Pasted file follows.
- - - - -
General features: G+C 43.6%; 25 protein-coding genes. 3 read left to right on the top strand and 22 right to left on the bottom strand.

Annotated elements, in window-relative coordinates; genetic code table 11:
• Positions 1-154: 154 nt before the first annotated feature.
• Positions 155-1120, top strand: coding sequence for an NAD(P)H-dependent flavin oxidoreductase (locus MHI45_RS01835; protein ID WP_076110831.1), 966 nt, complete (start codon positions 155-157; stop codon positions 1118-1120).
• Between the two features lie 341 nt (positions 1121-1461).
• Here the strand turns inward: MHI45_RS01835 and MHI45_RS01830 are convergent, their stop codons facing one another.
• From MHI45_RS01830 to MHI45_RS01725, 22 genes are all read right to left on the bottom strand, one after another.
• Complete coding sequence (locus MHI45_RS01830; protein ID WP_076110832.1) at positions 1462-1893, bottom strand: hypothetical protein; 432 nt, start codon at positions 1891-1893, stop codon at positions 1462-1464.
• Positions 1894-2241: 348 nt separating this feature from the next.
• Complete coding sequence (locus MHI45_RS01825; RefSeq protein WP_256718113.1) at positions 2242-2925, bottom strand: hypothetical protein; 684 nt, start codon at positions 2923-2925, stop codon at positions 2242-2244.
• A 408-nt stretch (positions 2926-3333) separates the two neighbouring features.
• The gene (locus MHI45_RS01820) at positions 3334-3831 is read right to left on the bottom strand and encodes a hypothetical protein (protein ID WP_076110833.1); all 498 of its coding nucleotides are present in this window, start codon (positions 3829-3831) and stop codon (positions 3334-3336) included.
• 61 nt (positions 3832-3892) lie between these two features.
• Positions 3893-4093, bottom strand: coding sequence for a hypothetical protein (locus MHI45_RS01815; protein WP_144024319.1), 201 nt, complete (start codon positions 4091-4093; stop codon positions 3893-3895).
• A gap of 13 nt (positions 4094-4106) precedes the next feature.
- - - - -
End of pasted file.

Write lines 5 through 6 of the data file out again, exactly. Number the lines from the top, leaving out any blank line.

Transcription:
• Between the two features lie 341 nt (positions 1121-1461).
• Here the strand turns inward: MHI45_RS01835 and MHI45_RS01830 are convergent, their stop codons facing one another.